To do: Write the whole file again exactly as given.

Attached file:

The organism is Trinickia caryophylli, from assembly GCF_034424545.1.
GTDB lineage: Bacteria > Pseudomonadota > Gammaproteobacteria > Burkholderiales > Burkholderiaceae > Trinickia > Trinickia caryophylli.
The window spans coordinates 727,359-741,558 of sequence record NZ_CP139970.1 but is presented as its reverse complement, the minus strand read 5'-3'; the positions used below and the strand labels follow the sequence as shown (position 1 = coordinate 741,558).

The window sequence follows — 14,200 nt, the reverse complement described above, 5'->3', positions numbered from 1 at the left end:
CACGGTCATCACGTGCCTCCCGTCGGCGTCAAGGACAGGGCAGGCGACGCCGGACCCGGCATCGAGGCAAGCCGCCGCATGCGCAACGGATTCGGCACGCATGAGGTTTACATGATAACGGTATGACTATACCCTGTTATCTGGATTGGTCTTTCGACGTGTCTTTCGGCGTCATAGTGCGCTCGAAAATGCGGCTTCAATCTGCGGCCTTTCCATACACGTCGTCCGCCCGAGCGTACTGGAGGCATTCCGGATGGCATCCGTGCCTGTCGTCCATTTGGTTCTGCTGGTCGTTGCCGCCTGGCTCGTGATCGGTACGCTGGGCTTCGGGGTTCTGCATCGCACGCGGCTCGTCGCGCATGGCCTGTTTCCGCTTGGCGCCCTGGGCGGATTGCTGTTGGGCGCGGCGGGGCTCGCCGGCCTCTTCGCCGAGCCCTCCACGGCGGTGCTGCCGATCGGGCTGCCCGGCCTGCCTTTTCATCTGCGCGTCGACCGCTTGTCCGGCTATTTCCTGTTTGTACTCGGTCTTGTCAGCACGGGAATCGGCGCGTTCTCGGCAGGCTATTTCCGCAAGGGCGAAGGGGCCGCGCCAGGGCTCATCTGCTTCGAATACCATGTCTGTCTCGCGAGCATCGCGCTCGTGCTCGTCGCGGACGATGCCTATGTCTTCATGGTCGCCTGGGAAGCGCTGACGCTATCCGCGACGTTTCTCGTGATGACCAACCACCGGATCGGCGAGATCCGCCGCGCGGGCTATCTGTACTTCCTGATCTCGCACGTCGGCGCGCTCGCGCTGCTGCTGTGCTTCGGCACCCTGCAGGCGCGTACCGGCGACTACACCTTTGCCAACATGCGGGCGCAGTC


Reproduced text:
The organism is Trinickia caryophylli, from assembly GCF_034424545.1.
GTDB lineage: Bacteria > Pseudomonadota > Gammaproteobacteria > Burkholderiales > Burkholderiaceae > Trinickia > Trinickia caryophylli.
The window spans coordinates 727,359-741,558 of sequence record NZ_CP139970.1 but is presented as its reverse complement, the minus strand read 5'-3'; the positions used below and the strand labels follow the sequence as shown (position 1 = coordinate 741,558).

The window sequence follows — 14,200 nt, the reverse complement described above, 5'->3', positions numbered from 1 at the left end:
CACGGTCATCACGTGCCTCCCGTCGGCGTCAAGGACAGGGCAGGCGACGCCGGACCCGGCATCGAGGCAAGCCGCCGCATGCGCAACGGATTCGGCACGCATGAGGTTTACATGATAACGGTATGACTATACCCTGTTATCTGGATTGGTCTTTCGACGTGTCTTTCGGCGTCATAGTGCGCTCGAAAATGCGGCTTCAATCTGCGGCCTTTCCATACACGTCGTCCGCCCGAGCGTACTGGAGGCATTCCGGATGGCATCCGTGCCTGTCGTCCATTTGGTTCTGCTGGTCGTTGCCGCCTGGCTCGTGATCGGTACGCTGGGCTTCGGGGTTCTGCATCGCACGCGGCTCGTCGCGCATGGCCTGTTTCCGCTTGGCGCCCTGGGCGGATTGCTGTTGGGCGCGGCGGGGCTCGCCGGCCTCTTCGCCGAGCCCTCCACGGCGGTGCTGCCGATCGGGCTGCCCGGCCTGCCTTTTCATCTGCGCGTCGACCGCTTGTCCGGCTATTTCCTGTTTGTACTCGGTCTTGTCAGCACGGGAATCGGCGCGTTCTCGGCAGGCTATTTCCGCAAGGGCGAAGGGGCCGCGCCAGGGCTCATCTGCTTCGAATACCATGTCTGTCTCGCGAGCATCGCGCTCGTGCTCGTCGCGGACGATGCCTATGTCTTCATGGTCGCCTGGGAAGCGCTGACGCTATCCGCGACGTTTCTCGTGATGACCAACCACCGGATCGGCGAGATCCGCCGCGCGGGCTATCTGTACTTCCTGATCTCGCACGTCGGCGCGCTCGCGCTGCTGCTGTGCTTCGGCACCCTGCAGGCGCGTACCGGCGACTACACCTTTGCCAACATGCGGGCGCAGTC